Save on Pinterest

Brilliant Plastic Storage Container Organizer

Are you tired of your plastic food storage containers always being a jumbled mess, and never finding the matching lid you need? Here is a solution to keep your containers and lids neat and organized. And what's great is that it's self-contained and portable so you can easily move it from a cabinet to a pantry shelf and you can take it with you when you move.

1 / 15
drawerDeb Pike

The Finished Project

This organizer is made of birch veneer cabinet-grade plywood and can be placed inside a cabinet or on a pantry shelf. Make your own to custom fit your containers and your kitchen.

2 / 15
suppliesDeb Pike

Materials Needed for This Organizer

  • 3/4-inch-thick birch veneer cabinet-grade plywood
  • One 2- x 4-foot sheet of durable pegboard
  • One 2- x 4-foot sheet of 1/4-inch hardboard (for bottom of box)
  • 1 pkg. of twelve 1/4- x 12-inch poplar dowels (pegs)
  • Two 18- to 28-inch tension rods, 7/16 inch diameter
  • 1 handle or drawer pull
  • Paint
  • Paint brush, small roller or sponge
  • Wood glue
  • Twelve 16-gauge 1-3/4-inch nails
3 / 15
sawDeb Pike

Tools Needed to Make Your Organizer

  • Table saw
  • Drill
  • 16- to 18-gauge nailer (hand nailing also works)
  • Mallet to pound in pegs
  • Tape measure
  • Ruler
  • Pencil
4 / 15
wood Deb Pike

Cut the Wood Pieces

Determine the width and depth of the organizer box based on the cabinet or shelf you plan to set the organizer in or on. With a table saw, cut the boards to the correct height, width and depth to fill most of the space, leaving a little clearance on each side.

Note: If you're storing this inside a cabinet, pay attention to the cabinet opening as the box will need to slide in and out.

The box we made is going inside a cabinet. The back boards shown are 16 inches x 6 inches and the side boards are 19-1/4 inches x 6 inches.

5 / 15
edgeDeb Pike

Dado and Rabbet Cuts

On the front and back boards of the organizer box, using a table saw, cut a 3/8- x 3/4-inch rabbet cut on the ends of both pieces. If you are not familiar with rabbet cuts, this video will explain what they are and how to make them.

Next cut a 1/2-inch dado cut on the bottom of all four boards ,approximately 1/4 inch up from the bottom.

Note: You wouldn't have to do the dado step but it makes the box stronger. Not familiar with dadoes? Here's everything you need to know.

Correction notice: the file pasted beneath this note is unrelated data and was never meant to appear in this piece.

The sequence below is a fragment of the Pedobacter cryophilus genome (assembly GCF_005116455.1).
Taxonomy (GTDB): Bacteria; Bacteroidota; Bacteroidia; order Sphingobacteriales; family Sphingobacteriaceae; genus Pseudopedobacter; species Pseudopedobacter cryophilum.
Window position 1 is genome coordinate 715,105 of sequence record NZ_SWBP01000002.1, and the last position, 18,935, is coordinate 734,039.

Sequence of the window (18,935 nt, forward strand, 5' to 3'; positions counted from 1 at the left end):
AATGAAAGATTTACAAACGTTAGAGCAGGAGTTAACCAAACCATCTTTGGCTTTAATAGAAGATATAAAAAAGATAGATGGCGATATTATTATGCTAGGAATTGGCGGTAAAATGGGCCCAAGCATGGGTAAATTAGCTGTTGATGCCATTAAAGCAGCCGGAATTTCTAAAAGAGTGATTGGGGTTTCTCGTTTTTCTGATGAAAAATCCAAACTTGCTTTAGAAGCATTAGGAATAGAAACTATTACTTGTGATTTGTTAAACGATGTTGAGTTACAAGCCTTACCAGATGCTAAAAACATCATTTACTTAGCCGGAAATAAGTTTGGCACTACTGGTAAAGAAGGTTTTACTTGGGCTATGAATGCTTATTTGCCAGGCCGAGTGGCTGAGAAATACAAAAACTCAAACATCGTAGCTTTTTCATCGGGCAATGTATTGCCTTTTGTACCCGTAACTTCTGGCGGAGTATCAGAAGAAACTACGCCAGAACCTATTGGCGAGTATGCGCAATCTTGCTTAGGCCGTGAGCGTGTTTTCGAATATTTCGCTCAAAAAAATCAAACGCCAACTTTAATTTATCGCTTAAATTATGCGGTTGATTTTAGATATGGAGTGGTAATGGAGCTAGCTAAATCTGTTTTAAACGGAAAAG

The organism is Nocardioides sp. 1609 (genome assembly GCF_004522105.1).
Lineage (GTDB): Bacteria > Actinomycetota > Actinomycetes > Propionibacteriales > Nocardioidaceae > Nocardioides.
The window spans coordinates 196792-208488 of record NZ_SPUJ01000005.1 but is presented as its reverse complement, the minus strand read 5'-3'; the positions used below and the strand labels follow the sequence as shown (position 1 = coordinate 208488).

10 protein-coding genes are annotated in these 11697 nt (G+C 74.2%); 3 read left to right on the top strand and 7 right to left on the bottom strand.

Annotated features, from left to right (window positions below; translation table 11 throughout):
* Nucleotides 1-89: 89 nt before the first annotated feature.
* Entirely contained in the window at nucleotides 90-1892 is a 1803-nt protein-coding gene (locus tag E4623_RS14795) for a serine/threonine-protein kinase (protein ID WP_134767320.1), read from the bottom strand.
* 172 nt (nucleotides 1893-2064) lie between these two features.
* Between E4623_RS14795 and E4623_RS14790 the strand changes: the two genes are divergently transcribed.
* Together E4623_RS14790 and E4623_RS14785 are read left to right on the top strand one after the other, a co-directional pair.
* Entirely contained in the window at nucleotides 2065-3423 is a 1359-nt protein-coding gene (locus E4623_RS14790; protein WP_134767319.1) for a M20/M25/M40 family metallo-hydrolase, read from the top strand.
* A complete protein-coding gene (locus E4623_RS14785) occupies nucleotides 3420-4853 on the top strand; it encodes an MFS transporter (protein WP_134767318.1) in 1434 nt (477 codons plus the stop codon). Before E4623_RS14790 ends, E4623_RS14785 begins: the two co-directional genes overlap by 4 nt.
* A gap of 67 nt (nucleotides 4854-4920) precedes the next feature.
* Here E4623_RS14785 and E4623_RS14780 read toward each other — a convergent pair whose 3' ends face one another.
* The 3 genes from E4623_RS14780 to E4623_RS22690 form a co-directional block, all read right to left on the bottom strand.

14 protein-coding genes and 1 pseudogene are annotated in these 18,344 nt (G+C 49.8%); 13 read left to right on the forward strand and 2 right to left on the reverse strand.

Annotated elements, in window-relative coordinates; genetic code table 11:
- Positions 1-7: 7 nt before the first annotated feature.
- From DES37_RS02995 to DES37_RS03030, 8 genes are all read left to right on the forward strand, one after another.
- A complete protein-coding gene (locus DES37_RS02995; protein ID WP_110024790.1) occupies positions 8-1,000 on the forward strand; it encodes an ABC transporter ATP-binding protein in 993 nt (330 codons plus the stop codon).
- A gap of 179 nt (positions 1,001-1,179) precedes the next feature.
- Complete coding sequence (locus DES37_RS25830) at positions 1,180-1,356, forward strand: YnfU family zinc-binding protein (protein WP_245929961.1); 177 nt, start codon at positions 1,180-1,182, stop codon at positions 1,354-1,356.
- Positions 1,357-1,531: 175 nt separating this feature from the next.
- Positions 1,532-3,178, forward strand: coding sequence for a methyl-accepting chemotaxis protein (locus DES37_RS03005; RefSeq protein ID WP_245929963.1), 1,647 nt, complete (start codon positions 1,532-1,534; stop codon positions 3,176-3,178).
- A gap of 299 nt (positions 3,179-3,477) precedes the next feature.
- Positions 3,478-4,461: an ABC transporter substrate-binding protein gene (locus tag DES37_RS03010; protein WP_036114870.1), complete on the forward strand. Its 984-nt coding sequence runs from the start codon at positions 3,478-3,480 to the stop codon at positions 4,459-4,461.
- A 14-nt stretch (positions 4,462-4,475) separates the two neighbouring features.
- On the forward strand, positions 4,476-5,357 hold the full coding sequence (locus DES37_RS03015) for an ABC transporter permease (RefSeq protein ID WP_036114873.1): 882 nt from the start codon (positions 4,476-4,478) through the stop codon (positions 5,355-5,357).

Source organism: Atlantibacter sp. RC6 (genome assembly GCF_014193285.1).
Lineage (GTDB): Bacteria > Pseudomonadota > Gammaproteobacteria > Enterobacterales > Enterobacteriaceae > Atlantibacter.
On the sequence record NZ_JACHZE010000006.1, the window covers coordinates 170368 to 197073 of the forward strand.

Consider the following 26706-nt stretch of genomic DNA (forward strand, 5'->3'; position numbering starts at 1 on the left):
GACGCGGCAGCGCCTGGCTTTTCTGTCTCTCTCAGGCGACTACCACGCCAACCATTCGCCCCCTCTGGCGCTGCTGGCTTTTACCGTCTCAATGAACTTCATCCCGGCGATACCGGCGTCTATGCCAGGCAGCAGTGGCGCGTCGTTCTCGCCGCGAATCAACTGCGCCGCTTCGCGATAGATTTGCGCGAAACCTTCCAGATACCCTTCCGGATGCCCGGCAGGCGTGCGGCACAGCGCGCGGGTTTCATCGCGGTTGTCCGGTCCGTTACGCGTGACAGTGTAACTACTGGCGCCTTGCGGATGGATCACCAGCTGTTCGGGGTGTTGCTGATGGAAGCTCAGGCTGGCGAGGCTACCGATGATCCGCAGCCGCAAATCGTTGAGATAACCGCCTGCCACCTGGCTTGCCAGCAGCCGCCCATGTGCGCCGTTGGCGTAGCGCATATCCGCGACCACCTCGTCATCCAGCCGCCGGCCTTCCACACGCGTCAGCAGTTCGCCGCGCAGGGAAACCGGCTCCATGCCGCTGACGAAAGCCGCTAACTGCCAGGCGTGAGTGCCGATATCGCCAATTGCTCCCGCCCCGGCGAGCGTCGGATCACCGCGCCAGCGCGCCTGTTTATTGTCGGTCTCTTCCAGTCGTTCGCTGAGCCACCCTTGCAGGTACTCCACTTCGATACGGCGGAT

6 / 15
woodJack Richeson/Amazon

Cut Bottom Piece to Size

We cut ours small enough to fit inside the base dado. It measures 19-1/4 inches x 15-1/4 inches.

7 / 15
woodDeb Pike

Apply Glue To All Rabbet Cuts

Apply a line of wood glue to the rabbet cuts. Line up the top edges and with a 16-gauge nailer, place three 12-16 gauge 1-3/4-inch nails into the back edge, as centered as possible. Do this on both sides. Here's everything you need to know about gluing wood.

8 / 15
woodDeb Pike

Slide Bottom Panel into Dado Grooves

Setting the front board aside, take the other three boards (both sides and back) and add a line of wood glue to the three dado grooves. While the glue is still wet, slide the bottom hardboard panel into the grooves.

9 / 15
woodDeb Pike

Attaching the Front

Using your nailer, attach the front board of the organizer. Line up all of the edges and secure it with three 12-16 gauge 1-3/4-inch nails, just as you did on the back piece. Do this on each side to secure it in place. Check out this no-hassle nailer.

10 / 15
bladeDeb Pike

Cut the Pegboard

Measure the interior of the organizer. Cut the pegboard to fit inside the organizer bottom.

Tip: for sturdier pegs, double up the pegboards. Be sure to line up the peg holes before cutting the second board. Here are 11 ways to organize your home with pegboard.

11 / 15
dowelsDeb Pike

Cut the Dowels

Cut poplar dowels to desired length. We cut the dowels in half so that they are each 6 inches long. Dowels are surprisingly versatile. Here's how to make Under-cabinet shelves with dowels.

12 / 15
handle Deb Pike

Drill Hole for Handle

To find the center of the front board, use a ruler and draw a diagonal line from corner to corner and make an "X". With a pencil, mark where the lines intersect, this should be where you drill the hole for the handle. Using a drill, make a 3/16-inch hole, then line up the handle and screw it in from the back. Here's a complete guide to installing cabinet hardware.

13 / 15
paintDeb Pike

Paint!

Using a small roller, paint brush or paint sponge, paint all sides of the organizer, inside and out.

Note: We chose to paint the pegboard to match. Check out these eight clever painting tips.

14 / 15
rodsDeb Pike

Tension Rods

Place the two tension rods lengthwise to hold both large and small lids. Organize containers as you wish, then using a rubber mallet, lightly pound dowels in the peg holes to keep your containers organized and in place. Here are 25 ways to use a tension rod other than to hold up a shower curtain!

15 / 15
rodsDeb Pike

Give the Organizer a Home

Place the organizer in a cabinet, drawer or on a pantry shelf. The beauty of this project is that it's portable so you can move it anywhere! Now that you have your plastic food storage containers and lids all organized, we recommend these additional instant storage solutions.